An Anglican feminist on Mary
An Anglican feminist on Mary

An Anglican feminist on Mary

Review by Pia Matthews

Grace Is Not Faceless, Reflections on Mary is a collection of the writings of Ann Loades, an influential feminist thinker from the Anglican tradition. The collection includes essays on Mary as she is treated in ecumenical dialogue, notably the Anglican-Roman Catholic International Commission (ARCIC) discussions and the debate over the doctrines of the Immaculate Conception and the Assumption, reflection on poetry and the Nativity, a short meditation on the Royal Mail’s Christmas stamps of 2019, and two sermons one on the Annunciation the other on the Assumption.

The overall theme of the collection follows Loades’s own stated project: that her general aim is to give an account of the enterprise of feminist theology and then reflect on how Mary is viewed by a variety of feminist theologians from different faith traditions. The main thrust of this collection is to present a feminist critique of these different traditions. After all, according to Loades, Mary seen through a feminist lens can be helpful for ecumenism. Nevertheless, her principal complaint is that in Marian theology in general, and specifically in the ARCIC enterprise, feminism is not taken into account.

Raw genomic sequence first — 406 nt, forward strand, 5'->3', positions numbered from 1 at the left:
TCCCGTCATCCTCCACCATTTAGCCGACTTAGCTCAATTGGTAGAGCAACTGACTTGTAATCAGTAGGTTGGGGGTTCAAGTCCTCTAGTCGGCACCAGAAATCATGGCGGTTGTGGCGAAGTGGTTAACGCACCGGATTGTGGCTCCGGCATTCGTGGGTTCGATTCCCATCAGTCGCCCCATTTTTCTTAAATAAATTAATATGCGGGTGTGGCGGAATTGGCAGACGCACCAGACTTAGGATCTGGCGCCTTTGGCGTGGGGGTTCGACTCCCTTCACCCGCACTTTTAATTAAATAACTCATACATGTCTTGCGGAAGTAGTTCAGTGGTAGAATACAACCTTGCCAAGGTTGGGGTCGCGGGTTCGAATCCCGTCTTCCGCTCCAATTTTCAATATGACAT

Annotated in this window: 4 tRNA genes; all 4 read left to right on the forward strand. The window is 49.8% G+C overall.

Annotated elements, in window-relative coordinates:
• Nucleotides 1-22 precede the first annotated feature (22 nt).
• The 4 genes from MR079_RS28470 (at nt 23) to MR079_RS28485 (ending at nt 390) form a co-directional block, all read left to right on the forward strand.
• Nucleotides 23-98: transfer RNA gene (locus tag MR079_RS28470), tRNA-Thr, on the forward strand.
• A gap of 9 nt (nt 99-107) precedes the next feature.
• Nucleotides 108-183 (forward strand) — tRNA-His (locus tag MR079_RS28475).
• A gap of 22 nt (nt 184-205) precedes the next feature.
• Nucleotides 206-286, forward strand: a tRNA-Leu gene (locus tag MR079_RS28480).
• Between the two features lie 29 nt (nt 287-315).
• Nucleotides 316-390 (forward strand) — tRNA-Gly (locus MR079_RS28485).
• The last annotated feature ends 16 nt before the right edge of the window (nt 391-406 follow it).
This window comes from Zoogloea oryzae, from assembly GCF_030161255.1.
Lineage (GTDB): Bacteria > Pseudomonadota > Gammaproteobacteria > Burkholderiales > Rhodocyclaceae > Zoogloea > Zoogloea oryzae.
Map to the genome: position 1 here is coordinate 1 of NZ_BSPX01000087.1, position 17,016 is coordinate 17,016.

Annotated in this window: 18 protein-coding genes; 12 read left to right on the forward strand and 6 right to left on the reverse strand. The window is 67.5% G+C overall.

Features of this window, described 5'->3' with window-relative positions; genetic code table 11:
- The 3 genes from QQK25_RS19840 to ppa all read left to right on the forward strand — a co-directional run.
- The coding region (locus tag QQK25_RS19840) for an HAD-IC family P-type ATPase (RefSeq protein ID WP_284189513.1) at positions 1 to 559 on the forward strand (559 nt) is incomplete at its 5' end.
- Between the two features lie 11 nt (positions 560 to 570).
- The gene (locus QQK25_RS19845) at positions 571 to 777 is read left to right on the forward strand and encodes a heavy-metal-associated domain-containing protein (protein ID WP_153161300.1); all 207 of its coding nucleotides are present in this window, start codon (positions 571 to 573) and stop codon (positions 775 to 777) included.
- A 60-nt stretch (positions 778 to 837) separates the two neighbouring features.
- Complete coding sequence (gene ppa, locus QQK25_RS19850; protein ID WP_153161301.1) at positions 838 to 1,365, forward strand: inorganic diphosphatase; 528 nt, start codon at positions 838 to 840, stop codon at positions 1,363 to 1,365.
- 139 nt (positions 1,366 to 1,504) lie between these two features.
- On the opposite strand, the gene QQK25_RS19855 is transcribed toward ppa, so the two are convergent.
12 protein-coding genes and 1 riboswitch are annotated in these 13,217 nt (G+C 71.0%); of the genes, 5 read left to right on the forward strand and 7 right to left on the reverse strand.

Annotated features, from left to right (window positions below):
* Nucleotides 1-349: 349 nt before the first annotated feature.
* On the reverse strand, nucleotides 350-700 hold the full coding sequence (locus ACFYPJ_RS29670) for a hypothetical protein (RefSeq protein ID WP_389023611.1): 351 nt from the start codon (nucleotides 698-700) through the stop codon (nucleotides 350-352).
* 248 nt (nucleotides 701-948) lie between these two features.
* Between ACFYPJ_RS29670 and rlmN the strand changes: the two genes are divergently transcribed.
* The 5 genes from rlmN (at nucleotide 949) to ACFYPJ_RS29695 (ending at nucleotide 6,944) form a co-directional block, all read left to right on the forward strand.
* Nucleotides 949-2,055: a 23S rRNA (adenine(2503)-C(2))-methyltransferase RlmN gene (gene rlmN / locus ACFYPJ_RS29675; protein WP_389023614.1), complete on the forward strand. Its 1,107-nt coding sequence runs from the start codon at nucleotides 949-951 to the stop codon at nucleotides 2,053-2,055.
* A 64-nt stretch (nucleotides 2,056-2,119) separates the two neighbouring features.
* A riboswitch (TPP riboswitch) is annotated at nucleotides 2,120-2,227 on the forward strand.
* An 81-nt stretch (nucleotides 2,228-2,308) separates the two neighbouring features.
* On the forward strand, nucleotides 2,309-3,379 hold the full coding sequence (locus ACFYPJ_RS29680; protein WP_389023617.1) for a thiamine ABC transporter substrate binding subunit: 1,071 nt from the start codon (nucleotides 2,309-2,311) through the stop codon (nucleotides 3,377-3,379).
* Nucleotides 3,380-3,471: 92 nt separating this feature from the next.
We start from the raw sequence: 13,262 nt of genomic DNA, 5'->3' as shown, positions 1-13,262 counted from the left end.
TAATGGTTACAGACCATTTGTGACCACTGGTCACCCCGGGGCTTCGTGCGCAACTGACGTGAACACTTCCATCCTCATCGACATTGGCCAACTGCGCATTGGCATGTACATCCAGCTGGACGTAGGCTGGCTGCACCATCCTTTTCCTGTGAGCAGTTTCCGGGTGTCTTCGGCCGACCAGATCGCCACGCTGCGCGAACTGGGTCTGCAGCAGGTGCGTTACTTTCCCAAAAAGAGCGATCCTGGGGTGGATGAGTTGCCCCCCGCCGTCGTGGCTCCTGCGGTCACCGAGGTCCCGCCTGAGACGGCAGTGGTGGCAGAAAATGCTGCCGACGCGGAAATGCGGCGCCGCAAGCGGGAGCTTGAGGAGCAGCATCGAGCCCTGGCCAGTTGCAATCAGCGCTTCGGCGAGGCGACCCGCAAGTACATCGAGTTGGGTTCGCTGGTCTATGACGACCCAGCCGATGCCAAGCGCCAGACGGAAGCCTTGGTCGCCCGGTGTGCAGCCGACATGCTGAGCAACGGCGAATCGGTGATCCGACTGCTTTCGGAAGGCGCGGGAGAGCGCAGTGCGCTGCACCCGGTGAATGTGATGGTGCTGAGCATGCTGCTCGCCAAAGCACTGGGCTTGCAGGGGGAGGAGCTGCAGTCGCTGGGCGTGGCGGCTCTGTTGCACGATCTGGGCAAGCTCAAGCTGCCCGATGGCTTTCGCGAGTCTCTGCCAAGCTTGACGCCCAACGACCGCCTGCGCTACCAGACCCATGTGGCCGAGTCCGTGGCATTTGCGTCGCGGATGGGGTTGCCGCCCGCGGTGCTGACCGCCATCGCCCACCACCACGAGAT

The female face of grace

Loades does offer the main aspects of Roman Catholic and Anglican thinking on Mary. However, the reader will not find a detailed account of Marian theology from either of these two traditions in this book nor how there is or could be dialogue on Mary between the traditions. Indeed, the editor Stephen Burns takes it upon himself to at least outline themes from Scripture, Catholicism, Anglicanism, and theological ‘other voices’ in his introduction in order to give the reader some orientation. The title of the book is taken from a phrase coined by the Dominican Cornelius Ernst to describe the significant presence of Mary in the Catholic experience. For Loades the phrase ‘grace is not faceless’ means that the face can be female as well as male.

Oppressive, idealized or sentimentalized?